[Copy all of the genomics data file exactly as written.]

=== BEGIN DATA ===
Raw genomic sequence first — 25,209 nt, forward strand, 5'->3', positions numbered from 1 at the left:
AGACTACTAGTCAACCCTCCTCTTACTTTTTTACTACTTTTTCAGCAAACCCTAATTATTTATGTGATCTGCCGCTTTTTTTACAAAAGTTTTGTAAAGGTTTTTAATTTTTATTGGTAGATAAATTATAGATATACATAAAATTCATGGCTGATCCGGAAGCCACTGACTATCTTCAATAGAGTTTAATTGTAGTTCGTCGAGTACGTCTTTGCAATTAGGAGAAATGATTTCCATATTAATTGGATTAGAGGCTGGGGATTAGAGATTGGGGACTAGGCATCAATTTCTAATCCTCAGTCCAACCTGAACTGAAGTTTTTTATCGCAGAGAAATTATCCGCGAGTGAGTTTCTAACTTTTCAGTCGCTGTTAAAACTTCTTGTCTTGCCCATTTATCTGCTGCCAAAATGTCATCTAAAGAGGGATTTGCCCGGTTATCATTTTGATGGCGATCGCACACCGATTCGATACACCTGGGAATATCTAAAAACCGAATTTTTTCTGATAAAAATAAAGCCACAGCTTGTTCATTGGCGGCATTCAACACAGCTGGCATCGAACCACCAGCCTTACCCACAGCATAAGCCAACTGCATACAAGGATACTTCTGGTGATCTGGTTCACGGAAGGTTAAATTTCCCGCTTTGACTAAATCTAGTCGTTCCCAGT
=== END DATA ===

Raw genomic sequence first — 25,209 nt, forward strand, 5'->3', positions numbered from 1 at the left:
AGACTACTAGTCAACCCTCCTCTTACTTTTTTACTACTTTTTCAGCAAACCCTAATTATTTATGTGATCTGCCGCTTTTTTTACAAAAGTTTTGTAAAGGTTTTTAATTTTTATTGGTAGATAAATTATAGATATACATAAAATTCATGGCTGATCCGGAAGCCACTGACTATCTTCAATAGAGTTTAATTGTAGTTCGTCGAGTACGTCTTTGCAATTAGGAGAAATGATTTCCATATTAATTGGATTAGAGGCTGGGGATTAGAGATTGGGGACTAGGCATCAATTTCTAATCCTCAGTCCAACCTGAACTGAAGTTTTTTATCGCAGAGAAATTATCCGCGAGTGAGTTTCTAACTTTTCAGTCGCTGTTAAAACTTCTTGTCTTGCCCATTTATCTGCTGCCAAAATGTCATCTAAAGAGGGATTTGCCCGGTTATCATTTTGATGGCGATCGCACACCGATTCGATACACCTGGGAATATCTAAAAACCGAATTTTTTCTGATAAAAATAAAGCCACAGCTTGTTCATTGGCGGCATTCAACACAGCTGGCATCGAACCACCAGCCTTACCCACAGCATAAGCCAACTGCATACAAGGATACTTCTGGTGATCTGGTTCACGGAAGGTTAAATTTCCCGCTTTGACTAAATCTAGTCGTTCCCAGT